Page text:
Popliteal Artery Aneurysms Clinical Practice Guidelines (SVS, 2022)

The Society for Vascular Surgery (SVS)

These are some of the highlights of the guidelines without analysis or commentary. For more information, go directly to the guidelines by clicking the link in the reference.

January 31, 2022

Guidelines on popliteal artery aneurysms (PAAs) were published in January 2022 by the Society for Vascular Surgery (SVS) in the Journal of Vascular Surgery.[1] The SVS has provided a summary of their recommendations, as outlined below.

Grade 1 (Strong) Recommendations

Screen patients who present with a PAA for both a contralateral PAA and an abdominal aortic aneurysm (AAA).

Patients with an asymptomatic PAA of at least 20 mm in diameter should undergo repair to reduce their risk of thromboembolic complications and limb loss.

Stratify intervention for PAA thrombotic and/or embolic complications based on the severity of acute limb ischemia (ALI) at presentation:

  • Patients with mild to moderate ALI (Rutherford grade I and IIa) and severely obstructed tibiopedal arteries: Thrombolysis or pharmacomechanical intervention to improve runoff status, with prompt transition to definitive PAA repair

  • Patients with severe ALI (Rutherford grade IIb): Prompt surgical or endovascular PAA repair, with the use of adjunctive surgical thromboembolectomy or pharmacomechanical intervention to maximize tibiopedal outflow

  • Patients with nonviable limbs (Rutherford grade III): Amputation

Follow up patients who undergo open PAA repair (OPAR) or endovascular PAA repair (EPAR) with the use of clinical examination, ankle brachial index (ABI), and Duplex ultrasonography (DUS) at 3, 6, and 12 months during the first postoperative year and, if stable, every year thereafter.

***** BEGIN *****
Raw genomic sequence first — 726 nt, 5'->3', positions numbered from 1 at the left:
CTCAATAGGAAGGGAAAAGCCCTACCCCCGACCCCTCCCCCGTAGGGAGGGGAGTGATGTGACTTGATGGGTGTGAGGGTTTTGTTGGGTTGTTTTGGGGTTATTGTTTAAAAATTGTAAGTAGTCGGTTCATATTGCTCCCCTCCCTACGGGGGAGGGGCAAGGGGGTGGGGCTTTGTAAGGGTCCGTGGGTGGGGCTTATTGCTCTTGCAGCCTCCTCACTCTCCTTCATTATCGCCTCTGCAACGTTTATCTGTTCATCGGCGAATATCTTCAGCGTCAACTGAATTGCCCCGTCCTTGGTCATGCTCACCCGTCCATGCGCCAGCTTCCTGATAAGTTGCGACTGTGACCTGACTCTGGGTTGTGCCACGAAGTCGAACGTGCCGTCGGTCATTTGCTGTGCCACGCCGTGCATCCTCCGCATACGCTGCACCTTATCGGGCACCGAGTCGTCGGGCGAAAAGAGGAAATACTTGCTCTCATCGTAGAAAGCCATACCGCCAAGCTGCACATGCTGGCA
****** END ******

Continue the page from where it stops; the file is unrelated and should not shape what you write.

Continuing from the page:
In addition to DUS evaluation of the repair, evaluate the aneurysm sac for evidence of enlargement. If there are anomalies on clinical examination, ABI, or DUS, administer appropriate clinical management according to the lower extremity endovascular or open bypass guidelines. In the setting of compressive symptoms or symptomatic aneurysm sac expansion, surgical decompression of the aneurysm sac is suggested.

Grade 2 (Weak) Recommendations

For selected patients with an asymptomatic PAA of at least 20 mm in diameter who are at higher clinical risk of thromboembolic complications and limb loss, repair can be deferred until the PAA has become at least 30 mm, especially in the absence of thrombus.

Consider repair for patients with a PAA smaller than 20 mm, in the presence of thrombus and a clinical suspicion of embolism or imaging evidence of poor distal runoff, to prevent thromboembolic complications and possible limb loss.

For asymptomatic patients, with a life expectancy of at least 5 years, the SVS suggests open PAA repair, as long as there is an adequate saphenous vein present. For those whose life expectancy is diminished, if intervention is indicated, consider endovascular repair.

Yearly monitoring for changes in symptoms, pulse examination, extent of thrombus, patency of the outflow arteries, and aneurysm diameter is suggested for patients with an asymptomatic PAA who are not offered repair.

For more information, please go to Popliteal Artery Occlusive Disease.

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